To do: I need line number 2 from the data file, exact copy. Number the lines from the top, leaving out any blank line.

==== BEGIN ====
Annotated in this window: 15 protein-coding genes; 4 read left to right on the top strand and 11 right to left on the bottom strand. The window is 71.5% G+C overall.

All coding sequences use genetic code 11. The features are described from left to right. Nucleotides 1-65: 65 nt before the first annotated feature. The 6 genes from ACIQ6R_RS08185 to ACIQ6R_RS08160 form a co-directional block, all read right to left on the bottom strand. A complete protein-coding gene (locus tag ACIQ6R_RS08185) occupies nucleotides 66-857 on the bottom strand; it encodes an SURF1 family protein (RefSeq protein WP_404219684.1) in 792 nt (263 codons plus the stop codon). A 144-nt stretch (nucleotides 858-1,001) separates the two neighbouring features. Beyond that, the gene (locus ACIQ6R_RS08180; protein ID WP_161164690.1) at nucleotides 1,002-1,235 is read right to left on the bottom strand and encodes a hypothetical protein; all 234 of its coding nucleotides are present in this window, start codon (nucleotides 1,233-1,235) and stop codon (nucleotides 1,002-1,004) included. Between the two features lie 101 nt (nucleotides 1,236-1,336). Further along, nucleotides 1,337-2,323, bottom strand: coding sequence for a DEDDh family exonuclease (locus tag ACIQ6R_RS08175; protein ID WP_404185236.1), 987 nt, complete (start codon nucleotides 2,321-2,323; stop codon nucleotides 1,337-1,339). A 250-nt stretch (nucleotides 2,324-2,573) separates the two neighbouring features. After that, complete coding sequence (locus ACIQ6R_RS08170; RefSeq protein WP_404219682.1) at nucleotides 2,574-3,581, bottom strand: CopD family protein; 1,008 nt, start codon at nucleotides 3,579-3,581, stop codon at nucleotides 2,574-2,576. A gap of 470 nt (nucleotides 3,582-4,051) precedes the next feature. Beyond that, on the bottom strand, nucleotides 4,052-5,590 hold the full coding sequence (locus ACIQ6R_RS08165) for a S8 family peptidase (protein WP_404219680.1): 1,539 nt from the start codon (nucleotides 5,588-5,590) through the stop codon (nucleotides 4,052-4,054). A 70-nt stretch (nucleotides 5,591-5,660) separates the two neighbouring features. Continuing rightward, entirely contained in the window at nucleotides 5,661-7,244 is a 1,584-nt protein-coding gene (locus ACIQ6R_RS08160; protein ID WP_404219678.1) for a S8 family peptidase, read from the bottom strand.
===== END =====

All coding sequences use genetic code 11. The features are described from left to right. Nucleotides 1-65: 65 nt before the first annotated feature. The 6 genes from ACIQ6R_RS08185 to ACIQ6R_RS08160 form a co-directional block, all read right to left on the bottom strand. A complete protein-coding gene (locus tag ACIQ6R_RS08185) occupies nucleotides 66-857 on the bottom strand; it encodes an SURF1 family protein (RefSeq protein WP_404219684.1) in 792 nt (263 codons plus the stop codon). A 144-nt stretch (nucleotides 858-1,001) separates the two neighbouring features. Beyond that, the gene (locus ACIQ6R_RS08180; protein ID WP_161164690.1) at nucleotides 1,002-1,235 is read right to left on the bottom strand and encodes a hypothetical protein; all 234 of its coding nucleotides are present in this window, start codon (nucleotides 1,233-1,235) and stop codon (nucleotides 1,002-1,004) included. Between the two features lie 101 nt (nucleotides 1,236-1,336). Further along, nucleotides 1,337-2,323, bottom strand: coding sequence for a DEDDh family exonuclease (locus tag ACIQ6R_RS08175; protein ID WP_404185236.1), 987 nt, complete (start codon nucleotides 2,321-2,323; stop codon nucleotides 1,337-1,339). A 250-nt stretch (nucleotides 2,324-2,573) separates the two neighbouring features. After that, complete coding sequence (locus ACIQ6R_RS08170; RefSeq protein WP_404219682.1) at nucleotides 2,574-3,581, bottom strand: CopD family protein; 1,008 nt, start codon at nucleotides 3,579-3,581, stop codon at nucleotides 2,574-2,576. A gap of 470 nt (nucleotides 3,582-4,051) precedes the next feature. Beyond that, on the bottom strand, nucleotides 4,052-5,590 hold the full coding sequence (locus ACIQ6R_RS08165) for a S8 family peptidase (protein WP_404219680.1): 1,539 nt from the start codon (nucleotides 5,588-5,590) through the stop codon (nucleotides 4,052-4,054). A 70-nt stretch (nucleotides 5,591-5,660) separates the two neighbouring features. Continuing rightward, entirely contained in the window at nucleotides 5,661-7,244 is a 1,584-nt protein-coding gene (locus ACIQ6R_RS08160; protein ID WP_404219678.1) for a S8 family peptidase, read from the bottom strand.